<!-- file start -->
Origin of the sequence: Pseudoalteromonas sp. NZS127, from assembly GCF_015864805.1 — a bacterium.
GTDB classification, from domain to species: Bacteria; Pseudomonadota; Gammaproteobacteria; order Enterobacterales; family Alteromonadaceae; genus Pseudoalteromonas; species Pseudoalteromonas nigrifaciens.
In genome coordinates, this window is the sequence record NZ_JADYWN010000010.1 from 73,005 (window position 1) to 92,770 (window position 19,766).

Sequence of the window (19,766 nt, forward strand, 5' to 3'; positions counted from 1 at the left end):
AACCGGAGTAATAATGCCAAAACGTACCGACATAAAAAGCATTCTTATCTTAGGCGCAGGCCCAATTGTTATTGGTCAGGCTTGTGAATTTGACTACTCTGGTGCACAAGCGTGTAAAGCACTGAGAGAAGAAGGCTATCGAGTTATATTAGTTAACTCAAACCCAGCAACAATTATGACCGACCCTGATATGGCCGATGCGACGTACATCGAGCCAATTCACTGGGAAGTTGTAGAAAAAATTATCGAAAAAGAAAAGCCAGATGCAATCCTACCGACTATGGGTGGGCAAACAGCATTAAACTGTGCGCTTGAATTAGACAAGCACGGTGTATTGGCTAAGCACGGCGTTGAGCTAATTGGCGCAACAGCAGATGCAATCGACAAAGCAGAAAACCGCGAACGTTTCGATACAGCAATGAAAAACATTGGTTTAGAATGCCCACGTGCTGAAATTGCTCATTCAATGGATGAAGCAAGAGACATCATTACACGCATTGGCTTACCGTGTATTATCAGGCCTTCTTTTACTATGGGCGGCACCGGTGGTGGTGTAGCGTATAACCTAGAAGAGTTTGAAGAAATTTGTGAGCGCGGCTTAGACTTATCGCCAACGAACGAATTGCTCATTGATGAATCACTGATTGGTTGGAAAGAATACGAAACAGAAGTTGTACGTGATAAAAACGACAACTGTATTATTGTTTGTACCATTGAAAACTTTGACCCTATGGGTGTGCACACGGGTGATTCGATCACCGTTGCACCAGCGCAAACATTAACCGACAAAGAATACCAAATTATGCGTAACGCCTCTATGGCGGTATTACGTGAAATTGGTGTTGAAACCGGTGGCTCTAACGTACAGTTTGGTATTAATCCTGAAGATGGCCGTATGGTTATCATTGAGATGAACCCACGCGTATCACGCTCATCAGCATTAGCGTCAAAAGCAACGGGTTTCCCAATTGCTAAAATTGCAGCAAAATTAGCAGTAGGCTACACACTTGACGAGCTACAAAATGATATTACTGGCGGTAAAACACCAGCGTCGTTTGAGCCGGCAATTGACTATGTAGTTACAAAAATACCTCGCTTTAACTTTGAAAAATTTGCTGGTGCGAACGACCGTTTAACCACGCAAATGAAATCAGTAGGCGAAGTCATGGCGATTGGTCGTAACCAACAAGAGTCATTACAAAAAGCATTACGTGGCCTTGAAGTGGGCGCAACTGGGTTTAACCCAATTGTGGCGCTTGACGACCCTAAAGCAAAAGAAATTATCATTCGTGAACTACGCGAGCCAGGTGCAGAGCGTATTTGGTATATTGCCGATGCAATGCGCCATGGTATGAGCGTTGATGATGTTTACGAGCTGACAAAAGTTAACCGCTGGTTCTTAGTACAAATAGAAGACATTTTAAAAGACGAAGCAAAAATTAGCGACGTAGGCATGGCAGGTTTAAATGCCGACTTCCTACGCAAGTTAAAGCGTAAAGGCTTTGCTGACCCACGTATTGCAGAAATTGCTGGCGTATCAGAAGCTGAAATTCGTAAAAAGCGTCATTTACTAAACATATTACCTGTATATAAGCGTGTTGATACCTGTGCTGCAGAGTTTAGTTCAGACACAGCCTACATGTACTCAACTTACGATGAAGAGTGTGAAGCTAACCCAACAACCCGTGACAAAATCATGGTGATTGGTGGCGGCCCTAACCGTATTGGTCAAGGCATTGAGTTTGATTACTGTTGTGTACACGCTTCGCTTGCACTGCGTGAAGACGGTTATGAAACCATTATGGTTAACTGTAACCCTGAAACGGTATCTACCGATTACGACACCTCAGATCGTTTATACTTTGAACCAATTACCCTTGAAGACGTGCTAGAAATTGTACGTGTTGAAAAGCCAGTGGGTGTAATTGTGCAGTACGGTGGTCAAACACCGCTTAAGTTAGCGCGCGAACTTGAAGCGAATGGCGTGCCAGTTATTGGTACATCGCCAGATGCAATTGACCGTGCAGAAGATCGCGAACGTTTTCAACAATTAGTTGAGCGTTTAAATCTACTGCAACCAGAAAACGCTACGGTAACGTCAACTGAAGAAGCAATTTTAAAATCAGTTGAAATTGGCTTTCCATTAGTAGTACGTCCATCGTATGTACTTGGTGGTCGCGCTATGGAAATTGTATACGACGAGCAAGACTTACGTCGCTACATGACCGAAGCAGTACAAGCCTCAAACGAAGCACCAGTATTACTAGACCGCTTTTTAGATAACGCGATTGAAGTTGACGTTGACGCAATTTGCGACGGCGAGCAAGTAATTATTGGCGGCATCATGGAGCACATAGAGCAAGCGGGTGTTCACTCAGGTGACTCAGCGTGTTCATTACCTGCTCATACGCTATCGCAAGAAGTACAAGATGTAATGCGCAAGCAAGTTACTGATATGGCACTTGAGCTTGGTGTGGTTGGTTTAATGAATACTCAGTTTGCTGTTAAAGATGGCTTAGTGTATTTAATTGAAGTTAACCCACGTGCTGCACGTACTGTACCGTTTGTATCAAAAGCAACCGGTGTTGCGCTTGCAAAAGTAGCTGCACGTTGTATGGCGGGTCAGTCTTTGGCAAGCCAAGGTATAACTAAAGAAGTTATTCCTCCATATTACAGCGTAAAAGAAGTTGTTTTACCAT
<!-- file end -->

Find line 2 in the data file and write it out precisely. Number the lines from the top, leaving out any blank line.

GTDB classification, from domain to species: Bacteria; Pseudomonadota; Gammaproteobacteria; order Enterobacterales; family Alteromonadaceae; genus Pseudoalteromonas; species Pseudoalteromonas nigrifaciens.